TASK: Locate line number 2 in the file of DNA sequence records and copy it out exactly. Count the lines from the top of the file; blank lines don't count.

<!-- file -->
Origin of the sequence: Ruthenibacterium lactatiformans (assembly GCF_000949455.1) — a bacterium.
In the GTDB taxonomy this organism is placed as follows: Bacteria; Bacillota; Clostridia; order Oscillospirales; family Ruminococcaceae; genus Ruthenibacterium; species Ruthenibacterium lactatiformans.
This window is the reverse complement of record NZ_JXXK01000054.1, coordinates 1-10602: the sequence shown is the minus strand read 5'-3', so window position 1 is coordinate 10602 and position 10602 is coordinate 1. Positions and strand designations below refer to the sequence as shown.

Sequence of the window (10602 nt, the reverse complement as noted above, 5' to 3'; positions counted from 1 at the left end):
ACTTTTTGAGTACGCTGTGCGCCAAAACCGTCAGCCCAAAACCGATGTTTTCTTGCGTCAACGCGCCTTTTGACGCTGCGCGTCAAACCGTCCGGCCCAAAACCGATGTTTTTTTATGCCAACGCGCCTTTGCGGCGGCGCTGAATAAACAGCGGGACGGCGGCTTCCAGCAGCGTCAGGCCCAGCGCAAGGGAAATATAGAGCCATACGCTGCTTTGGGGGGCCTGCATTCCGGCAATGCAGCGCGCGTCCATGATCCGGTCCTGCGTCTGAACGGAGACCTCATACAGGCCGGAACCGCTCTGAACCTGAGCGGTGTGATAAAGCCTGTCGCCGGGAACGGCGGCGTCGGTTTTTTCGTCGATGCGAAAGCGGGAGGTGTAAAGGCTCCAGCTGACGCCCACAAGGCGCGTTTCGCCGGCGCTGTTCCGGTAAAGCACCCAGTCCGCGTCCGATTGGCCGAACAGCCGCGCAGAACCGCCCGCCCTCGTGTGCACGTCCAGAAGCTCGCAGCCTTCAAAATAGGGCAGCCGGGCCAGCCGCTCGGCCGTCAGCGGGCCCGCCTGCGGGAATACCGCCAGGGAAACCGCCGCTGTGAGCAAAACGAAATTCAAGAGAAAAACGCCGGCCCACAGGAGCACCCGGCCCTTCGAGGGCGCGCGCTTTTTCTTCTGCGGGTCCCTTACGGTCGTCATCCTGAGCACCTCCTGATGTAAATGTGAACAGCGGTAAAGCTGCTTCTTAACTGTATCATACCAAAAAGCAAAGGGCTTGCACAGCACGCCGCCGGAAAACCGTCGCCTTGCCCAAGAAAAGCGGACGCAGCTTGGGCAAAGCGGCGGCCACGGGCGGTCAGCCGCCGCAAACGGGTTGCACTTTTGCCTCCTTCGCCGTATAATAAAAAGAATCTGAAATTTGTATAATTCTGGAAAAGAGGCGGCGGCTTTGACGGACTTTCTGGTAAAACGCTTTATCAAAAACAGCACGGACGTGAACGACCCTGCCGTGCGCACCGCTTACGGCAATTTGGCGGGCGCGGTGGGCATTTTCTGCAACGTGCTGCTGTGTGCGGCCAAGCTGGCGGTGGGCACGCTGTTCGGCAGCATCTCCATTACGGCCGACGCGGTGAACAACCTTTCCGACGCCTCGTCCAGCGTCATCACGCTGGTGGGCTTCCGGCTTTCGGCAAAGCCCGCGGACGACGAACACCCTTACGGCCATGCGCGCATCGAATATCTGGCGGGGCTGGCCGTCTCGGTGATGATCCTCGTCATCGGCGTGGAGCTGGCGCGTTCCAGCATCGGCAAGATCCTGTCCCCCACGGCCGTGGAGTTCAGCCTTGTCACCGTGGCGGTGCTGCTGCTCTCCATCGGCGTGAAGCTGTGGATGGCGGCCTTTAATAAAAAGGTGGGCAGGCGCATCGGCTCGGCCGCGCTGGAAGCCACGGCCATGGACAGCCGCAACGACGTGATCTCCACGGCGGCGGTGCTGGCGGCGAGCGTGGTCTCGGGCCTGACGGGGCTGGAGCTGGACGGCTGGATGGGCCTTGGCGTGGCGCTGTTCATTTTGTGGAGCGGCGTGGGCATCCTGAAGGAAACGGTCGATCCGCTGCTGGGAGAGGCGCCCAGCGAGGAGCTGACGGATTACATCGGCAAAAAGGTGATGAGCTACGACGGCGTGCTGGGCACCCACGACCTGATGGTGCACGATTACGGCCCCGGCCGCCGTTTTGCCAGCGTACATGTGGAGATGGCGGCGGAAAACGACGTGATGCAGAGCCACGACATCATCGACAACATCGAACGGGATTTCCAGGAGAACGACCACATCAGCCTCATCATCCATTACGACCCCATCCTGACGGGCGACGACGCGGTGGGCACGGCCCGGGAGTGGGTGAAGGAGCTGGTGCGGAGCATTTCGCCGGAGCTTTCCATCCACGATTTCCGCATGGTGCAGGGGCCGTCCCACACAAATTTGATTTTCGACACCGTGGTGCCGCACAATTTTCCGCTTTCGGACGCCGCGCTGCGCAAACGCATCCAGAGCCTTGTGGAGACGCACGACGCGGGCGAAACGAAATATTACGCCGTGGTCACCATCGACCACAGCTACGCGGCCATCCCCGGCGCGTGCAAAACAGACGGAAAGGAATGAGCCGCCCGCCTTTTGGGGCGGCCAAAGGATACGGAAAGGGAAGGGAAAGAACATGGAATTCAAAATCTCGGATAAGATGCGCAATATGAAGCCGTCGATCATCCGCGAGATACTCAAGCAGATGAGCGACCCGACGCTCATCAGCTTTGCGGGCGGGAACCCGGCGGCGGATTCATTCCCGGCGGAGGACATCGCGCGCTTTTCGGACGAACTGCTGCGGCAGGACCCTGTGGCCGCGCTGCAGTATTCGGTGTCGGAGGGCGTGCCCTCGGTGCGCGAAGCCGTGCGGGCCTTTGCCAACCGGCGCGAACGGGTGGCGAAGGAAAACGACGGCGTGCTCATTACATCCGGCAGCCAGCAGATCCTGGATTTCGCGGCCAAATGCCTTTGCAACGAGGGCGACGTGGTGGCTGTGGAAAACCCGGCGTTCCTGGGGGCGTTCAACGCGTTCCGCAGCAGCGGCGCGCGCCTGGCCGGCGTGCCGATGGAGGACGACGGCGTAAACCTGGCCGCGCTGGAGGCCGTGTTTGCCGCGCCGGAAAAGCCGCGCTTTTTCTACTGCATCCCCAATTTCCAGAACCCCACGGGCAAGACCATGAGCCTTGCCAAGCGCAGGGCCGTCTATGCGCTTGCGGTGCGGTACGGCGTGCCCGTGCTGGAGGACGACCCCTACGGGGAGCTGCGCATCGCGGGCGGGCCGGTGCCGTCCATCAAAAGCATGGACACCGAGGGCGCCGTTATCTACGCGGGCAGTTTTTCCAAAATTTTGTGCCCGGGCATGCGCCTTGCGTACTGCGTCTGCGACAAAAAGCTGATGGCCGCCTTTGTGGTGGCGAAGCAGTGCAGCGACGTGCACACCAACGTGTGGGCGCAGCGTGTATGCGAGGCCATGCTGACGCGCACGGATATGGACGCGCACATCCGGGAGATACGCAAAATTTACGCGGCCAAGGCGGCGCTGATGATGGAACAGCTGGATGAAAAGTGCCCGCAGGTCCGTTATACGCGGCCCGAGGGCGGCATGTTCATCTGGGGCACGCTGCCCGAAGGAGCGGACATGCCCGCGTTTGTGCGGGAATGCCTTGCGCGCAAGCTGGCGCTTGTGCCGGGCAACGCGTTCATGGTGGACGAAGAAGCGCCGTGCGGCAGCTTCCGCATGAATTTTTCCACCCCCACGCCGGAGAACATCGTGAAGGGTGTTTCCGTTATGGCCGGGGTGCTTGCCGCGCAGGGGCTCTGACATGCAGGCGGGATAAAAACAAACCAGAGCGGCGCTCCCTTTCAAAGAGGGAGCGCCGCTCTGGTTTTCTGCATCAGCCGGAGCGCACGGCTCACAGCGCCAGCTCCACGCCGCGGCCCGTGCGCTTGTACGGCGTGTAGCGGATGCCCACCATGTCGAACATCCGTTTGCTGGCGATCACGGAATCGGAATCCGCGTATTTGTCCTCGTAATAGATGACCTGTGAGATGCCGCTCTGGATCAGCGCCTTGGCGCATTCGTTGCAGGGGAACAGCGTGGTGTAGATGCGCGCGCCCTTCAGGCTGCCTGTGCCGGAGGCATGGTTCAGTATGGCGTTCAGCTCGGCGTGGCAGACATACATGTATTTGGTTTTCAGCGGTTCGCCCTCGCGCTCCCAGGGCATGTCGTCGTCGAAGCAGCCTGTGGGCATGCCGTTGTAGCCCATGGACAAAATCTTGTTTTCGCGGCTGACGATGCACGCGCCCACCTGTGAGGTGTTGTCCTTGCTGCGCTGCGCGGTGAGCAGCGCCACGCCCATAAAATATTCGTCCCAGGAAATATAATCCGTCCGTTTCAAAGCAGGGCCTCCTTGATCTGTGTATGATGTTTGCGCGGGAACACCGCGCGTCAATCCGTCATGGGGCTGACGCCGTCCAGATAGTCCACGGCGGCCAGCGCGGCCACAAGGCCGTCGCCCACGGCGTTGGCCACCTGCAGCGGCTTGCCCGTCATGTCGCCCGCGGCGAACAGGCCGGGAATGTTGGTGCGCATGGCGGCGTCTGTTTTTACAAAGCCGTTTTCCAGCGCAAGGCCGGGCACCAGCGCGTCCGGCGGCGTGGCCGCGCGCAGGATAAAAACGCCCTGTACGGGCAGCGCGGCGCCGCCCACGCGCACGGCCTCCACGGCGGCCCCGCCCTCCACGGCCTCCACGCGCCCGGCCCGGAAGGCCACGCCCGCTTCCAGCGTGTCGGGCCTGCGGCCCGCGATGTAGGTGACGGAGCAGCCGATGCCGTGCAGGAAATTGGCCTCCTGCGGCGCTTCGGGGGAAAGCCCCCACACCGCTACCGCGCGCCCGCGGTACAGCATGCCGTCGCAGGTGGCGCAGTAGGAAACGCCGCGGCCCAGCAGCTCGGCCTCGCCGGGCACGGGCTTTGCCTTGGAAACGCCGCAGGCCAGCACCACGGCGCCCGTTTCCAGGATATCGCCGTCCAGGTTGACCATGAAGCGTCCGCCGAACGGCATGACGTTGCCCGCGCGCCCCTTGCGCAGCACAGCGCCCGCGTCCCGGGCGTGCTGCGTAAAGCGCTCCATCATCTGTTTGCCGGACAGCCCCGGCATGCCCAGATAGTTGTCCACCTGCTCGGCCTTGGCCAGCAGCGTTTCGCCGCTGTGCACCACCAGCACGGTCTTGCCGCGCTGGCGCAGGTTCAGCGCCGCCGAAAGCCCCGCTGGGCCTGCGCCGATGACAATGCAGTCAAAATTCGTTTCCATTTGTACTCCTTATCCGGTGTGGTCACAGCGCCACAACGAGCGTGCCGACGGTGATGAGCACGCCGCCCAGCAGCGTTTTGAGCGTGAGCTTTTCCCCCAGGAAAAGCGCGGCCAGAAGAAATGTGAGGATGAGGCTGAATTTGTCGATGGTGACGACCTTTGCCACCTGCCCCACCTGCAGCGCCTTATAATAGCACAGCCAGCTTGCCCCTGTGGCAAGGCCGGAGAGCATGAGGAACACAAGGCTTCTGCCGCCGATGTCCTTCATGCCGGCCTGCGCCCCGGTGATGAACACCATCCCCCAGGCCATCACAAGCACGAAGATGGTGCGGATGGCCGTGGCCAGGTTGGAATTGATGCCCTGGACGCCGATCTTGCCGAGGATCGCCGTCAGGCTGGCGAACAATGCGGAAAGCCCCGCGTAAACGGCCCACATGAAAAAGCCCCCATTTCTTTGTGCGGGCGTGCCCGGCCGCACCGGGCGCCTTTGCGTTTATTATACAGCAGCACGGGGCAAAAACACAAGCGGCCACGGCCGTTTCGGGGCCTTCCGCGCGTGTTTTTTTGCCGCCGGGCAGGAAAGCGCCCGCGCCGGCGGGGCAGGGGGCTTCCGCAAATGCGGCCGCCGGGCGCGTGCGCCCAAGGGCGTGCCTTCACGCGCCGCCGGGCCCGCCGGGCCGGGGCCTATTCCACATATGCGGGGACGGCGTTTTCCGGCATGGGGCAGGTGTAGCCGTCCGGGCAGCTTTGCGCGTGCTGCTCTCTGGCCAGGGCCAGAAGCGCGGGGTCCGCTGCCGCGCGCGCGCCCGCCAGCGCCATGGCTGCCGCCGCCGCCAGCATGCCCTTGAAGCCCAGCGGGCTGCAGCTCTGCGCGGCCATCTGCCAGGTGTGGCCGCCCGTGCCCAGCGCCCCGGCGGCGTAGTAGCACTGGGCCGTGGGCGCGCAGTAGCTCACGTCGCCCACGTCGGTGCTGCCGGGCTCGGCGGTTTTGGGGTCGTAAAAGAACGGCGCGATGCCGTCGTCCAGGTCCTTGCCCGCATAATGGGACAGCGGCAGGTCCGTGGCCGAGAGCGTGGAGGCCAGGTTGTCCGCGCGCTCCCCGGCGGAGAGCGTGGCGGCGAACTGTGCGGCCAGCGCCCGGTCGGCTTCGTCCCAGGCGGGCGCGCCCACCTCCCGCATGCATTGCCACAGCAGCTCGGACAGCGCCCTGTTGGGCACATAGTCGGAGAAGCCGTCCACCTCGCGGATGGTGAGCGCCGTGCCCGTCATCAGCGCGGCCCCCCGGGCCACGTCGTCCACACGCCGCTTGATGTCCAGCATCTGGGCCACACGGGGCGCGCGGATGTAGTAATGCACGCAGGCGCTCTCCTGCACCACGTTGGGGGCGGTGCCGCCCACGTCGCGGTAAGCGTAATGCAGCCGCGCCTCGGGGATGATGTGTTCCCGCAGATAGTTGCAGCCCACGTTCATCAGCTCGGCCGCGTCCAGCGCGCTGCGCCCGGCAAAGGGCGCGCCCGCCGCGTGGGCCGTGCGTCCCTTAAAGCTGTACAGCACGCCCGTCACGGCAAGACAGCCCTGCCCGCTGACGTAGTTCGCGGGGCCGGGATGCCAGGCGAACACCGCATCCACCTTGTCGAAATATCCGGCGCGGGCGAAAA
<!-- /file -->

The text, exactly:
In the GTDB taxonomy this organism is placed as follows: Bacteria; Bacillota; Clostridia; order Oscillospirales; family Ruminococcaceae; genus Ruthenibacterium; species Ruthenibacterium lactatiformans.